In our previous article we discussed some basics on understanding the traffic coming to your web site; visitor numbers, page views and traffic sources. We still have to cover entry and exit pages.
Again let’s be generic so it does not matter if you are using statistics software like, Webalizer, AWstats or Google Analytics the concept is roughly the same.
Entry and Exit pages are just that: the page that a user enters your web site and the page that a user exits your web site. Ideally they won’t be the same page, or you have just lost a visitor without impressing them!
When constructing a web site a lot of focus is usually placed on the Home Page, web developers still consistently make this a very big focus during the design process. Sure it needs to be slick and do all the things that a Home Page does, but the reality is not everyone is going to visit your site via the front door.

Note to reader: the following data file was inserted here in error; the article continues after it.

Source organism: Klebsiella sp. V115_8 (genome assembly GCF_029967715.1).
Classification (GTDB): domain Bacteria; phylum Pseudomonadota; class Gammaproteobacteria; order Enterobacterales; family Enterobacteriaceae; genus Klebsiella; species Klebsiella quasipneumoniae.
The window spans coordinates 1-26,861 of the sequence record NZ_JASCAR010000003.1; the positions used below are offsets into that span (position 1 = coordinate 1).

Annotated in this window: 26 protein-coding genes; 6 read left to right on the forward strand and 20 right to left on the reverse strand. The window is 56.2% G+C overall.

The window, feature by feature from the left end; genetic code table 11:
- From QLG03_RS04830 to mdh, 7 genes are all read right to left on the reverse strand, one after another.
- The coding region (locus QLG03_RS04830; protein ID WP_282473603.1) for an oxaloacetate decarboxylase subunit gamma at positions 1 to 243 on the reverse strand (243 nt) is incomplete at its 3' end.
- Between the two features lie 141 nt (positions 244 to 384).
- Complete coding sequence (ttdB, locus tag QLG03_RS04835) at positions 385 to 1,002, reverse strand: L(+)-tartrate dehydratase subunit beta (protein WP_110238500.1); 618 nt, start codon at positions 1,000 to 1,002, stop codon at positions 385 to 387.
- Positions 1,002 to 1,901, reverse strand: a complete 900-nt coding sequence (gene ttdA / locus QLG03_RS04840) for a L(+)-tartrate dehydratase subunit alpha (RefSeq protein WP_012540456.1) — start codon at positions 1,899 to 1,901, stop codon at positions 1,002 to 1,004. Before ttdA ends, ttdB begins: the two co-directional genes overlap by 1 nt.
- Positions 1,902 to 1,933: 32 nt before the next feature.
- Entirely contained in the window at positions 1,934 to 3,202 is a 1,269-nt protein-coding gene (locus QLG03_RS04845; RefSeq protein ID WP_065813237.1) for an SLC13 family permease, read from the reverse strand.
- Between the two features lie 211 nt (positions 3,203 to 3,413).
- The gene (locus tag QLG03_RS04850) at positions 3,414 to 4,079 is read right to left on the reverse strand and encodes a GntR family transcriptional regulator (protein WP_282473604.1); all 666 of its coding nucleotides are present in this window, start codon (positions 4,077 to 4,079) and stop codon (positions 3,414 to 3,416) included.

A user will only enter via the front door when they type in your domain name – sampledomain.com.au and then visit your site, or perhaps when you have a link to your site from another.
The longer your web site is on the Internet, the more it will be indexed by search engines, hopefully you will have many interesting pages that a search engine will spider through and display in the results when people search for keywords relevant to your site.
Here’s the catch. The search engine won’t always show up your Home Page. More often than not Google or Yahoo will display an internal page within your site in the result set that it shows a user. The user clicks on that and they enter your site directly at that level, not the Home Page.
Let’s take a practical look at this.
Go to your Web Site Statistics software that you use and look specifically for Entry Pages.
Most good software will show you for a given period (eg a month) what the top Entry Page was followed by perhaps the top 10 Entry Pages? Your Home Page may be on the list, don’t be surprised if its not at the top of the list.
Now use these results to retrace your user’s experience. Work out from the results what the entry page was, get that URL and visit that first up. See your web site from the perspective of a user coming off a search engine.
When looking at this page, ask yourself this.
If the answer to all of the above is positive then you don’t have a problem, if not you perhaps need to consider the layout of the internal pages of your site to rectify the problem(s)